SEED (Senior Experience in Engineering Design) is a products and systems design course. Projects originate as statements of need from regional companies, start-ups, individuals, state agencies and consumer groups, as well as faculty research groups. They are conducted by teams of students, typically three to five, with the direct, continuous involvement of the faculty as well as engineers and other professionals from partner organizations. The culmination of each project is a prototype device meant to address the stated need.

We were lucky enough to get two teams working on the baler project.  Ian Pfeiffer and Brian Pinand did an excellent job completing the first prototype, and the designs for modifying a log-splitter into a small-scale hops baler are also available on the Instructional Wiki!  This project was funded in part by the Vermont Agricultural Innovation Center through the United States Department of Agriculture, Rural Development. These funds were secured through the efforts of Senator Patrick Leahy.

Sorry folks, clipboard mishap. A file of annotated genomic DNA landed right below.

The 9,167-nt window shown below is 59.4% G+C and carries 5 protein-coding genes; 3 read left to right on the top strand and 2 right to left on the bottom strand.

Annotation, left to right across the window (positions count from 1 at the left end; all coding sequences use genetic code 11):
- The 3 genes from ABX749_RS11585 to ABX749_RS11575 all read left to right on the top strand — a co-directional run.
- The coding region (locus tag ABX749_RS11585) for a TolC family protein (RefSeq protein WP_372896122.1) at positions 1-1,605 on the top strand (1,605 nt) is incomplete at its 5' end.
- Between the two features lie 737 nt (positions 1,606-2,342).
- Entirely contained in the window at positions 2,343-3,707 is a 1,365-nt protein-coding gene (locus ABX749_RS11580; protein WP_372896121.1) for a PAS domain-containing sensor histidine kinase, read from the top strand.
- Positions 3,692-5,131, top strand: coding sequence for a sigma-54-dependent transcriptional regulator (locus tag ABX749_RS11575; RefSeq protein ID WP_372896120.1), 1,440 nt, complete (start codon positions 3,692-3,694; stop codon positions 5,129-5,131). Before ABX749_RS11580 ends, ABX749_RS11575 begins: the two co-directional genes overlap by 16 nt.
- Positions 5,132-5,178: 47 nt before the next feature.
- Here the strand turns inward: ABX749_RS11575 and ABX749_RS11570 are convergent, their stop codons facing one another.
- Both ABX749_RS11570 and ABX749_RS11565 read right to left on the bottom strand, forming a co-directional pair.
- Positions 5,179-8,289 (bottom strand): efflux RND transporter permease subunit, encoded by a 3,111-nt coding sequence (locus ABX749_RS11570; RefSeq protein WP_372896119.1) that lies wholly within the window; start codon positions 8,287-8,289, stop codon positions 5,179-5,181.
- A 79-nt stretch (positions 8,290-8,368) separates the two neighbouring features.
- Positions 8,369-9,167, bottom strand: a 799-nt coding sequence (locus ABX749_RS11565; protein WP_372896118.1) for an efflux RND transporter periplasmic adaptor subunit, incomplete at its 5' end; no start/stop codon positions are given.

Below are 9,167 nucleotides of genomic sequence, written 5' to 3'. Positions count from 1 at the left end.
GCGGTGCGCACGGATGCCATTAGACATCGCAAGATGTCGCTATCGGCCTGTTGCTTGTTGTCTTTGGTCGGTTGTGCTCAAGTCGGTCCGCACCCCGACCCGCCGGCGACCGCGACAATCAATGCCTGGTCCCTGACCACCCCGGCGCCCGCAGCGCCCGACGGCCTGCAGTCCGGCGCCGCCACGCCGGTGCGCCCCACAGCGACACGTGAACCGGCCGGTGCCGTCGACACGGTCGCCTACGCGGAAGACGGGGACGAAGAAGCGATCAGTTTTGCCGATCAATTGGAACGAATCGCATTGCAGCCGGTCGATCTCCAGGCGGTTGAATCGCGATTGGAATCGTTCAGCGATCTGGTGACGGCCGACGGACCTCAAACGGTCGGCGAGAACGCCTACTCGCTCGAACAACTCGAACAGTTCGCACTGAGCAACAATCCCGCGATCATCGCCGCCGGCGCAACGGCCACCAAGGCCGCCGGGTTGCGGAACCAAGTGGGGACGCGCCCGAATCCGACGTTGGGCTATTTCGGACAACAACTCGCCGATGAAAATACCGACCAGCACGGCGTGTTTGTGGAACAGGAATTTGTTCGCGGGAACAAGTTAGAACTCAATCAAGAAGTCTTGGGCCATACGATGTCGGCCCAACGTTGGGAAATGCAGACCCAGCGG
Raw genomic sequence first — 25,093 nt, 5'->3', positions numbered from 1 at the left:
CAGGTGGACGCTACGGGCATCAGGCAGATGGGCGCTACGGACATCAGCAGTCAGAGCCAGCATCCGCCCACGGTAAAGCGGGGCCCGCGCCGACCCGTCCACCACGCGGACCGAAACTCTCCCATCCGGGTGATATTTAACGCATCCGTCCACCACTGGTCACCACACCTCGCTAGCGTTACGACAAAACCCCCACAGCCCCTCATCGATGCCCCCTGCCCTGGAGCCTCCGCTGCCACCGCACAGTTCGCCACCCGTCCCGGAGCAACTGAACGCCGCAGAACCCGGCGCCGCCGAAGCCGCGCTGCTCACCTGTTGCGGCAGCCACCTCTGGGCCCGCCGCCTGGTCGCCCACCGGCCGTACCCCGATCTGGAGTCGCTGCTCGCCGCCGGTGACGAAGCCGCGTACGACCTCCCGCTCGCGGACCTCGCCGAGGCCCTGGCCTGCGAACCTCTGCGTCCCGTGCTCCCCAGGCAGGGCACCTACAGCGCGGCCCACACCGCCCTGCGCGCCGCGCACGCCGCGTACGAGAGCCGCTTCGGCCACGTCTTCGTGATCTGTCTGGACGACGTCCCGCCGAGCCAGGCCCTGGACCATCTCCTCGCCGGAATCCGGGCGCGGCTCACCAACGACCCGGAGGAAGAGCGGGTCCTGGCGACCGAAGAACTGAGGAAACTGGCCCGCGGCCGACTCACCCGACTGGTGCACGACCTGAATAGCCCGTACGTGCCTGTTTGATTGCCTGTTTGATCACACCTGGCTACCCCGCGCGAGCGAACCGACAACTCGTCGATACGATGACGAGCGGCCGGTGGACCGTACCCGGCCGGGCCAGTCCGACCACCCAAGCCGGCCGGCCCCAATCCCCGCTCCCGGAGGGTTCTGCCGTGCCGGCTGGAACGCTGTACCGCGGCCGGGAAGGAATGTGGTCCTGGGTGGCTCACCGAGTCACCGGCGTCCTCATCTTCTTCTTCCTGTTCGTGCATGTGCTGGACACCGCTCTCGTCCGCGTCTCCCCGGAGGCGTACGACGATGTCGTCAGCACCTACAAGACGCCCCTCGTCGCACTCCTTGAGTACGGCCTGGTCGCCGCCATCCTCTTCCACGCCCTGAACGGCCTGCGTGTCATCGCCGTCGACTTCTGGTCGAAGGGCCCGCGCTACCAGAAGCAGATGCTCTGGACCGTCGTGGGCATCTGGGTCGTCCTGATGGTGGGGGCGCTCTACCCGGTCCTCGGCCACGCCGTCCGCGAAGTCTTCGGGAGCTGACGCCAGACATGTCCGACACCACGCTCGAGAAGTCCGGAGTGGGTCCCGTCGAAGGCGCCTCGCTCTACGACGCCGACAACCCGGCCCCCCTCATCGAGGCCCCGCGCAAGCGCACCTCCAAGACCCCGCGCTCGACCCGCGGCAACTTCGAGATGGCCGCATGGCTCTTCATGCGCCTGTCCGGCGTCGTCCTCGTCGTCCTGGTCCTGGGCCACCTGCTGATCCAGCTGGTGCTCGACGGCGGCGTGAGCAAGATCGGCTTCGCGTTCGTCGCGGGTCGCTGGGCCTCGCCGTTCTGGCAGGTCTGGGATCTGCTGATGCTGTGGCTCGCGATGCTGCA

For those of you who missed the Northeast Hop Alliance bulk rhizome purchase, there are still a few options available. Our website maintains a list of sources from where you can purchase hop rhizomes. Here is a run down of some of the local places:

Aroostook Hops, Westfield, ME has Nugget rhizomes for sale. Check out their website for pricing and availability.

Atlantic Hops still has some rhizomes available, call (917-868-6480) or email Mike for varieties and pricing.

Northeast Hop Alliance and Cornell Cooperative Extension – Live hop plants. Cascade, Fuggle, Liberty, Newport, Perle, and Willamette are being sold in 4-inch pots, and can be purchased for $5/plant, with a minimum of 30 plants/single variety. These plants are propagated from cuttings of virus-free stock purchased from the Washington State Clean Plant program. Live plant cuttings such as these are free of latent hop viruses and mildews. This is the best way to guarantee that you will start your hopyard with disease-free stock.

South Royalton Market, South Royalton, VT – Contact Scott for pricing and available varieties.

Sunnybrook Farm, Middlesex, VT – VOF certified organic hop rhizomes. Cascade, Centennial, Willamette, Kent Golding, Mt. Hood, and Magnum available for $4\each (plus shipping). Email Sunnybrook Farm, or call 802-310-6031.